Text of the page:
A disadvantage with such designs is that it is often difficult to replace damaged heat shields. Disconnecting such heat shields from the supporting structure for replacement typically requires removal of the engine from an aircraft to gain access to attachment means from outside the augmentor channel. Consequently, aircraft availability is affected and engine downtime is increased. Accordingly, there is a need for a thrust augmentor heat shield which can be accessed from within the thrust augmentor channel and replaced without requiring access outside the outer wall of the channel.
The present invention is a thrust augmentor heat shield in which the heat shield is attached to the outer duct wall of the bypass air channel by a mechanism which is completely accessible from within the augmentor channel. In a preferred embodiment, the heat shield includes a housing which extends along the length of the fuel tube and includes a forwardly projecting nose which is received within a slot formed in the outer duct wall and a bolt which threads into the duct wall. The bolt is oriented such that tightening down on the bolt urges the nose of the housing into the slot. Consequently, the entire heat shield assembly can be attached or removed by actuating the bolt.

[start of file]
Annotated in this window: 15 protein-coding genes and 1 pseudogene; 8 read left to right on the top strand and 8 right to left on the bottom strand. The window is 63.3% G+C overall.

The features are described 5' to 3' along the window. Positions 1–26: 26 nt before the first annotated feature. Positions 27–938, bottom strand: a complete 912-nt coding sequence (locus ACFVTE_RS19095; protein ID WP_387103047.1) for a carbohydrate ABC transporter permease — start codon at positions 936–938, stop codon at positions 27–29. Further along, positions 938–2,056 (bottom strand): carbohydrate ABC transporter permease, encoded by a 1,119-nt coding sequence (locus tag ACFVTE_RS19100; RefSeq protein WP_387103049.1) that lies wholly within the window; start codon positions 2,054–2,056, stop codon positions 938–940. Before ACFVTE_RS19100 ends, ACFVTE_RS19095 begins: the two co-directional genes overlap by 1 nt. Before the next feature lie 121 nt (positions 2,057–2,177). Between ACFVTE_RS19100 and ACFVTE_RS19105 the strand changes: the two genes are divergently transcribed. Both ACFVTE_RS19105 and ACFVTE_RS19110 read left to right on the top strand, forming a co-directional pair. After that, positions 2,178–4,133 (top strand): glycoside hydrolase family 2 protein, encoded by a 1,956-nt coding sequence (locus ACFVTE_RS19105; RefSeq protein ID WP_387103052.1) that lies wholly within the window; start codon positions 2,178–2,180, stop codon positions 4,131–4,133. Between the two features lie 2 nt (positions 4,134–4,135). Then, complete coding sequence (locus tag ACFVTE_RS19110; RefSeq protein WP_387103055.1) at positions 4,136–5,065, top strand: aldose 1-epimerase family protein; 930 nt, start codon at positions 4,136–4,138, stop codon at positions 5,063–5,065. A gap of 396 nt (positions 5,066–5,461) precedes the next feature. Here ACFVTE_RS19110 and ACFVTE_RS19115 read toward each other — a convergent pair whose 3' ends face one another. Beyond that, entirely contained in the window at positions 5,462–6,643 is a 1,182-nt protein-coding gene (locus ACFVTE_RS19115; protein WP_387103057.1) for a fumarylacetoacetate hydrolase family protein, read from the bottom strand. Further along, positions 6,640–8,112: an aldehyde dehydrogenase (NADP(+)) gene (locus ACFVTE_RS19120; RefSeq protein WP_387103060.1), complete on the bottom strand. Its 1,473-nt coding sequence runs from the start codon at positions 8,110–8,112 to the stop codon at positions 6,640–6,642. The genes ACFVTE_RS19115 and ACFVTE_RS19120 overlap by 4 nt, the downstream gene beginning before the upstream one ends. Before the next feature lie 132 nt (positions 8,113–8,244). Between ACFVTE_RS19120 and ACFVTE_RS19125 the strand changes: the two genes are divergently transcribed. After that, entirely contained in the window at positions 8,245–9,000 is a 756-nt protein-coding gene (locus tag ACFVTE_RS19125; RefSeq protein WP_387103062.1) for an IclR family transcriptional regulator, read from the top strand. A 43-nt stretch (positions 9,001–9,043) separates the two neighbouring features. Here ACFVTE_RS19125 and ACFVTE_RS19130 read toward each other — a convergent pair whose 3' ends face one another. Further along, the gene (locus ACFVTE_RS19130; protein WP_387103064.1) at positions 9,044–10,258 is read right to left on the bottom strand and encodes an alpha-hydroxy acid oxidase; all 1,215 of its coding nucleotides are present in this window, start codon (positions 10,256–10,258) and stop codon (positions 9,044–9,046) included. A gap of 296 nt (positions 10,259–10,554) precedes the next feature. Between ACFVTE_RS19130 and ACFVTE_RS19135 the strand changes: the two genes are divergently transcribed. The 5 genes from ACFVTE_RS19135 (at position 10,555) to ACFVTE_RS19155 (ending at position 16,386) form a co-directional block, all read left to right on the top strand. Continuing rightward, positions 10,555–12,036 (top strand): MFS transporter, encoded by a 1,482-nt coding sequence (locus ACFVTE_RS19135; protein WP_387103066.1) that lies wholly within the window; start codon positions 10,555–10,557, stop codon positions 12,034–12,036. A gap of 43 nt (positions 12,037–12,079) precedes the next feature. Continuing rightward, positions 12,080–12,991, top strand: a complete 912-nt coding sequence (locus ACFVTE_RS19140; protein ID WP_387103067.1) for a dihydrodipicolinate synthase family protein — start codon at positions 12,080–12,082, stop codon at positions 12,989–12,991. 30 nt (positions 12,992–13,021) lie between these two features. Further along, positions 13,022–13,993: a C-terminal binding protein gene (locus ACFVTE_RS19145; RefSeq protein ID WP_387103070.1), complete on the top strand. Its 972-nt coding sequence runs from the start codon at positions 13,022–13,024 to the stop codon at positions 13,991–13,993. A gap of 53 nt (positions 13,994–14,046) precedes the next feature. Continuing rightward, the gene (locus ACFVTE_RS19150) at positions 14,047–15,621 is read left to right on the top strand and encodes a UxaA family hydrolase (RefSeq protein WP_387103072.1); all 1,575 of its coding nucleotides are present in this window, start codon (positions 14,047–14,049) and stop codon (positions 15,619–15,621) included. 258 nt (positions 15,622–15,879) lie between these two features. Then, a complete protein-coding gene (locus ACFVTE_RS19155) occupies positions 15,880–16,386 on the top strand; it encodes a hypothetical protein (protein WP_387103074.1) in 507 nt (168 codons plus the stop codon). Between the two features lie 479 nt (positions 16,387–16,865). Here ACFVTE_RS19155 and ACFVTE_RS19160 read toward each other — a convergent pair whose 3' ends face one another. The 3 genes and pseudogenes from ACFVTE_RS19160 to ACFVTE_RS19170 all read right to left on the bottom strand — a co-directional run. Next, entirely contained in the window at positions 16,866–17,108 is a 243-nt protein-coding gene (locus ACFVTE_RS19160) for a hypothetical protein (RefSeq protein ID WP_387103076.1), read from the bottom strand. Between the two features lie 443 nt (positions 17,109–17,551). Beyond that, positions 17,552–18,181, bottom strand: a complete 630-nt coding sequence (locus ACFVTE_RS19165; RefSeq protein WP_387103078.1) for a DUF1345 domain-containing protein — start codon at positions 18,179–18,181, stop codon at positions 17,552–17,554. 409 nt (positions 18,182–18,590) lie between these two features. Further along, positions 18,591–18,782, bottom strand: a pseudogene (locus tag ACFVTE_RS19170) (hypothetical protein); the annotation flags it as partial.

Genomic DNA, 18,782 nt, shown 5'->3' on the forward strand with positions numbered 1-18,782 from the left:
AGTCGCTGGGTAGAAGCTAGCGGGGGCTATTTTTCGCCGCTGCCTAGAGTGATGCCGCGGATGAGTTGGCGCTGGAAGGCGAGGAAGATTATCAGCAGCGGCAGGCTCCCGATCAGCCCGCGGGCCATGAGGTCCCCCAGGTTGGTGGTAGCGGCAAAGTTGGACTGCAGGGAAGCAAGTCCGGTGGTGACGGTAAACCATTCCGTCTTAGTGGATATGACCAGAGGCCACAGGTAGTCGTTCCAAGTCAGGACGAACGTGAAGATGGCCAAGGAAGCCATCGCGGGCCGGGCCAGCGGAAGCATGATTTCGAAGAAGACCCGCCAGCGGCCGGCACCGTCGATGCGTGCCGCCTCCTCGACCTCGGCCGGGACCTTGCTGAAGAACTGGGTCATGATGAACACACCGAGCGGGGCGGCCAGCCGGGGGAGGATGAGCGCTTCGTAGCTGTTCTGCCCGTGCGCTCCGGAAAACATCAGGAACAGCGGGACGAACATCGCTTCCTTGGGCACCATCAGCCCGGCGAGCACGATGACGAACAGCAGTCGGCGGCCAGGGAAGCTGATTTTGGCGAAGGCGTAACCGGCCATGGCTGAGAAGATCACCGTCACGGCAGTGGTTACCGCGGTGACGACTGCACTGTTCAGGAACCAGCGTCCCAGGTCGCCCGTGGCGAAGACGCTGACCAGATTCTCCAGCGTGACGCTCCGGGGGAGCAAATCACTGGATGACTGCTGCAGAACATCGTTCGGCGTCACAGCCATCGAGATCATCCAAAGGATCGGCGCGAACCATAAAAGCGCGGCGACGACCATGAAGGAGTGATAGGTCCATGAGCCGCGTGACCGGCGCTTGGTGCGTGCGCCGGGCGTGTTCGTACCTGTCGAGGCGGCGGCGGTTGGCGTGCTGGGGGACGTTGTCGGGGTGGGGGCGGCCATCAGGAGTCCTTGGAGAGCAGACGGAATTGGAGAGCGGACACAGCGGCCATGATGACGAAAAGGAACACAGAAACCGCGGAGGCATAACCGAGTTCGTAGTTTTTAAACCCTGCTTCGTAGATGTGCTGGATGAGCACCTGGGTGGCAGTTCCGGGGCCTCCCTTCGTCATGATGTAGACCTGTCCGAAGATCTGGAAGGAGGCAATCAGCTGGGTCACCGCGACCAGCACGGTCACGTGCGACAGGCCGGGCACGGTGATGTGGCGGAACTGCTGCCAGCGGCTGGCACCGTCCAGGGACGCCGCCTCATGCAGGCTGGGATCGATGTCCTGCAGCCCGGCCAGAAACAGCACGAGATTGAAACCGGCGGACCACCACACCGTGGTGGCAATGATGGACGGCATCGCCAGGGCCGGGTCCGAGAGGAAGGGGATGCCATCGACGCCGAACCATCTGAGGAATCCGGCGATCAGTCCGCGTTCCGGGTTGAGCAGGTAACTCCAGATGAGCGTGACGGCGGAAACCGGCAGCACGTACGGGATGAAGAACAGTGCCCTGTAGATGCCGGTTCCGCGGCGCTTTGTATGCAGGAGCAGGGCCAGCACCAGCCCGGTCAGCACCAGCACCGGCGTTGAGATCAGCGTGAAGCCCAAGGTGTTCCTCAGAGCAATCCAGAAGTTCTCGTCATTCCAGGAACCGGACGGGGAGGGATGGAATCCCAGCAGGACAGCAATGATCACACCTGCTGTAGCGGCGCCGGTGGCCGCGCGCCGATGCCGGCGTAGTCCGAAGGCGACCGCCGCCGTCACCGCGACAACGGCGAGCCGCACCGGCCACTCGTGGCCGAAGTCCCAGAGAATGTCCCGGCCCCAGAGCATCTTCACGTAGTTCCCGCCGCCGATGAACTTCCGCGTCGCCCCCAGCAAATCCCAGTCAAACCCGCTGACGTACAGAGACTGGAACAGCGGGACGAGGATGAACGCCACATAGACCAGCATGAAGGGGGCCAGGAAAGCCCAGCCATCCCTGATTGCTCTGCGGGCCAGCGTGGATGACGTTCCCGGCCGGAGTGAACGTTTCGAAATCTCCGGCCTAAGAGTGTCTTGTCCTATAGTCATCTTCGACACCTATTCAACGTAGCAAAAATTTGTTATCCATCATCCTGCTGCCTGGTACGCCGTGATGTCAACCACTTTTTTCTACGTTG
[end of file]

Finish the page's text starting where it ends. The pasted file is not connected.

Also in the preferred embodiment, the heat shield includes a diffuser flowpath segment which is oriented to be contiguous with the diffuser wall adjacent to the heat shield. In an engine design in which a plurality of fuel tubes are employed and are arranged in a spoke fashion, the diffuser flowpath segments combine to form a continuous, annular shell and abut each other with splined connections.